- The removable lid of the two-chambered container supported the plant and was opaque.
- A ghosting of orange eye shadow covered his lids and the slightest trace of orange lipstick made him look like a punk rocker.
- After covering the containers with a lid, they were placed into a water bath at 40°C.
- They were a soft hazel, with heavy lids and dark circles beneath.
- If lipstick looks too shiny on your eyelids, dust your lids with loose powder foundation to tone down the color.
- She looked at him with wise, solemn blue eyes, hooded by delicate yet heavy lids.
- Finally, drizzle the crumb side of the lid with remaining olive oil and sit it on top.
- Slice the tops off the tomatoes and reserve for lids.
- The only problem was keeping the pie lids flat, as they tend to form a dome when cooked.
keep a (or the) lid on informal
- Keep (an emotion or process) from going out of control: she couldn’t keep the lid on her simmering angerMore example sentences
- He was barely able to keep a lid on them, using secret police and brutal repression.
- He fits the profile of the classic moderate New York Democrat, like his predecessor, who frequently fought to keep a lid on taxes in the city.
- The only thing that kept the lid on everything was not the secret police or army but a system of intricate favours with just enough people lining their pockets and everyone owing the big man.
- 1.1Keep secret: she keeps a very tight lid on her private lifeMore example sentences
- Yet competing media outlets, anxious to preserve their access, obligingly kept the lid on.
- But who are the people who are keeping the lid on all this?
- It's not just the reporters who are keeping a lid on all the good things going on.
put a (or the) lid on
- informal Put a stop to: it’s time to put the lid on all the talkMore example sentences
stop, control, finish, end, put an end to, be the end of, put a stop to, put paid to, destroy
- You have been very passive about something that is entirely within your control to put a lid on.
- But now there will be no putting a lid on what will be a huge clamour for a windfall from customers who have every right to it.
- The final decision was to put a lid on any further investigation of Jack the Ripper.
- British informal Be the culmination of a series of acts or events that makes a situation unbearable: he has been in a lot of pain and this just puts the lid on itMore example sentences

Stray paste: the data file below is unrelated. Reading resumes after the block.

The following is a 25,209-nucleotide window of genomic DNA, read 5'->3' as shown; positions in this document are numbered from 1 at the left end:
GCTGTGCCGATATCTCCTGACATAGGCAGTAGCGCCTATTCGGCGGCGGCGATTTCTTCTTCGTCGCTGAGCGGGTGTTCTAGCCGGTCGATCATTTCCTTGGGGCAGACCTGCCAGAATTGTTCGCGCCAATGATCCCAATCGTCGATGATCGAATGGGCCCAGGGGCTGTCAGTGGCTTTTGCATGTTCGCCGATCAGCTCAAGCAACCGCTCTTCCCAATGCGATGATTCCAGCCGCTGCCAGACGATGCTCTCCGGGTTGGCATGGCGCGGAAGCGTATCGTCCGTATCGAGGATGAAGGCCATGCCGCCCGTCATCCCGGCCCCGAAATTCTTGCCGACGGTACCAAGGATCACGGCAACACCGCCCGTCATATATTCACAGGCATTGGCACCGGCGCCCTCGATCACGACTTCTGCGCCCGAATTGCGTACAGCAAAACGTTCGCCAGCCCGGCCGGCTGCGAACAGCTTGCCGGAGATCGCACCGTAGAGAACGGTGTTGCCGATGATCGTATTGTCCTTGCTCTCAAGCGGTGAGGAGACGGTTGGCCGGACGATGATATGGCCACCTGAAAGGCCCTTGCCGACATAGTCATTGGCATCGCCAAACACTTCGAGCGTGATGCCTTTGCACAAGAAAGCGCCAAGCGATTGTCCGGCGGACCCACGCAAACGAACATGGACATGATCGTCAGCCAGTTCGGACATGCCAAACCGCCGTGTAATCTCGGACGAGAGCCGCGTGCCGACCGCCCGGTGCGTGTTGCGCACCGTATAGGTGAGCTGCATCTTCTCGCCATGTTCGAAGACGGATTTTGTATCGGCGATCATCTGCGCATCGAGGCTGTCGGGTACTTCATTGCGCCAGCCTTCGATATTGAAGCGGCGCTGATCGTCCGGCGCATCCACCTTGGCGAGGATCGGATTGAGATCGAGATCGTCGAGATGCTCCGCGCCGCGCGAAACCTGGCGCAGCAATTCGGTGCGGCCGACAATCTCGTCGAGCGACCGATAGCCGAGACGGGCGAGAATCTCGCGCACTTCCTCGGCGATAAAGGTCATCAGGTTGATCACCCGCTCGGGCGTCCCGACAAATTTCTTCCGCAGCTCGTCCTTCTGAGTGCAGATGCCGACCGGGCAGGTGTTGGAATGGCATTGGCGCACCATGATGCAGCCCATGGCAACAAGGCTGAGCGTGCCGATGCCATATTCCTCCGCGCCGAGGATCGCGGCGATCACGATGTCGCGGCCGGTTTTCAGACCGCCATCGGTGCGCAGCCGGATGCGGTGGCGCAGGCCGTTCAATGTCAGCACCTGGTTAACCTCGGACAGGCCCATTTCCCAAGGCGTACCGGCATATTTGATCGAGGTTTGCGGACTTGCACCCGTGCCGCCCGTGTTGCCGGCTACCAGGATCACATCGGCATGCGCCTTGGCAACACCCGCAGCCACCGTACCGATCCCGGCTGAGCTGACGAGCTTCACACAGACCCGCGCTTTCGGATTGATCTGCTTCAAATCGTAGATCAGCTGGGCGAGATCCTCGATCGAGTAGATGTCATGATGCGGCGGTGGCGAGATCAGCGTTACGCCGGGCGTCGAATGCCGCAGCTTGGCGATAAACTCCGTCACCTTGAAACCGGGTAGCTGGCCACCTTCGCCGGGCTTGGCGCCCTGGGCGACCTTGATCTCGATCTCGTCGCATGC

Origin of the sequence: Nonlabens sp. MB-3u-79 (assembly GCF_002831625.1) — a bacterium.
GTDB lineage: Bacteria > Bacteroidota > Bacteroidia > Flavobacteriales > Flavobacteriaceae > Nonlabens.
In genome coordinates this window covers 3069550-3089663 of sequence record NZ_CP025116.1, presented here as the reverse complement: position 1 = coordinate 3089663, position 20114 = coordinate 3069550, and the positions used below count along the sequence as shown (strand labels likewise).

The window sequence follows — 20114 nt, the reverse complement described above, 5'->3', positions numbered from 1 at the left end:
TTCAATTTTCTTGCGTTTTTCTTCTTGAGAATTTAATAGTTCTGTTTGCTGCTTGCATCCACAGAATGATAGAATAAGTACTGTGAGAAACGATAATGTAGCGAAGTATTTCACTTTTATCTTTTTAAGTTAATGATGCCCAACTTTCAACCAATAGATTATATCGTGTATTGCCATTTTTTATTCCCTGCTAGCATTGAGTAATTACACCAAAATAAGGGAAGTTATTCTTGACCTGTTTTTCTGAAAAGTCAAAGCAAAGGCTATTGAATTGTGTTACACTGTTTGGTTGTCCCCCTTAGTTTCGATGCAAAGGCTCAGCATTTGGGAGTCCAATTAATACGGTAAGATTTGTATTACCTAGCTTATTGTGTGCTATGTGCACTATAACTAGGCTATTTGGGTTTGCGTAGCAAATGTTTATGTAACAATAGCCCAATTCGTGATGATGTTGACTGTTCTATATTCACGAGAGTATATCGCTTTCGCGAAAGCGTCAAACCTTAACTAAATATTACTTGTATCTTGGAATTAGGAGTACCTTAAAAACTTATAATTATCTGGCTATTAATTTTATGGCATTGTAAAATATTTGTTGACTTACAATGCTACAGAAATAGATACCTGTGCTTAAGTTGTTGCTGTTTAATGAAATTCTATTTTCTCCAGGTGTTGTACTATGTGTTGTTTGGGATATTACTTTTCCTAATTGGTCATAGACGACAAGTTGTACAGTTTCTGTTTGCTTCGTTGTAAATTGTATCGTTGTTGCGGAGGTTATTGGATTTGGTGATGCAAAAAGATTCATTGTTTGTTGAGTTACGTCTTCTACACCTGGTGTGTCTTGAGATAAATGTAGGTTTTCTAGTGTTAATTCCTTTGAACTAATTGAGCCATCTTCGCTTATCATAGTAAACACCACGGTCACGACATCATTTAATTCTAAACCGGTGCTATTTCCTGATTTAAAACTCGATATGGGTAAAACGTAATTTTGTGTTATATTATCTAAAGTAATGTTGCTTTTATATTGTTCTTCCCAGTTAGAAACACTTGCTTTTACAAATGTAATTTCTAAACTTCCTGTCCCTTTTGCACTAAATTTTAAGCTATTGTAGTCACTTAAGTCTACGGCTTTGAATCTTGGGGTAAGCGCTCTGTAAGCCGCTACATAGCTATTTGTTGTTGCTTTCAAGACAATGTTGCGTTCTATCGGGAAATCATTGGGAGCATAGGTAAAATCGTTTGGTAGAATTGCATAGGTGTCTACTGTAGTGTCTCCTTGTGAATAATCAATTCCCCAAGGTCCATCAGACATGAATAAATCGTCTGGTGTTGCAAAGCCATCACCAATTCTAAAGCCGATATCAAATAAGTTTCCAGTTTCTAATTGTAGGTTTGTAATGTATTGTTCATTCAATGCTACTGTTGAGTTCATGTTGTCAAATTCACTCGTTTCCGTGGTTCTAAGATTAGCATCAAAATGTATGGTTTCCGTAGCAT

- Now, to put the tin lid on it, scientific research has revealed that their fans are the most tone-deaf in the entire Premiership.
- Five fail-to-appears and an escape in ‘79 put the lid on it.
take (or lift) the lid off (or lift the lid on)
- informal Reveal unwelcome secrets about: the programme lifts the lid on the true scale of the bungled police investigationMore example sentences
expose, reveal, bring to light, make known, make public, bring into the open, leak, disclose, divulge, broadcast, publish, releaseinformal take the lid off, blow wide open, let the cat out of the bag, spill the beans, blow the gaff, blab
- Sometimes the rule that lets us lift the lid on the nation's secrets comes up with humdrum stuff.
- A lighthearted charity auction will lift the lid on the bathroom secrets of the stars next month to help autistic children - by auctioning autographed toilet seats.
- The new committee also plans to lift the lid off Athy's secret and promote the waterways at a national level by advertising in national newspaper and magazines.
- Example sentences
- In 1886 Queen Ranavalona Ill sent two large textiles, a small bone pin, and a lidded fiber basket to President Grover Cleveland to commemorate his election.
- Those of you who enjoy whittling green sticks into skewers can make damper bread, a traditional Australian bush bread that is either baked in a cast-iron lidded camp pot buried in the embers, or on sticks over the fire.
- Alternatively, if you are using a lidded cast-iron casserole dish, you can cook the dish in the oven set to 150 C.
- Example sentences
- Thanks to the lidless litter section, trash is exposed and rotting.
- That guy who used to play a lidless grand piano was always right in front.
- In ancient days astronomers might have read ominous portends in that lidless eye.
Old English hlid, of Germanic origin, from a base meaning 'cover'; related to Dutch lid.
Old English hlid has a Germanic origin, with a base meaning ‘cover’, still found in eyelid (Middle English).
Words that rhyme with lidamid, backslid, bid, did, forbid, grid, hid, id, kid, Kidd, Madrid, mid, outbid, outdid, quid, rid, skid, slid, squid, underbid, yid
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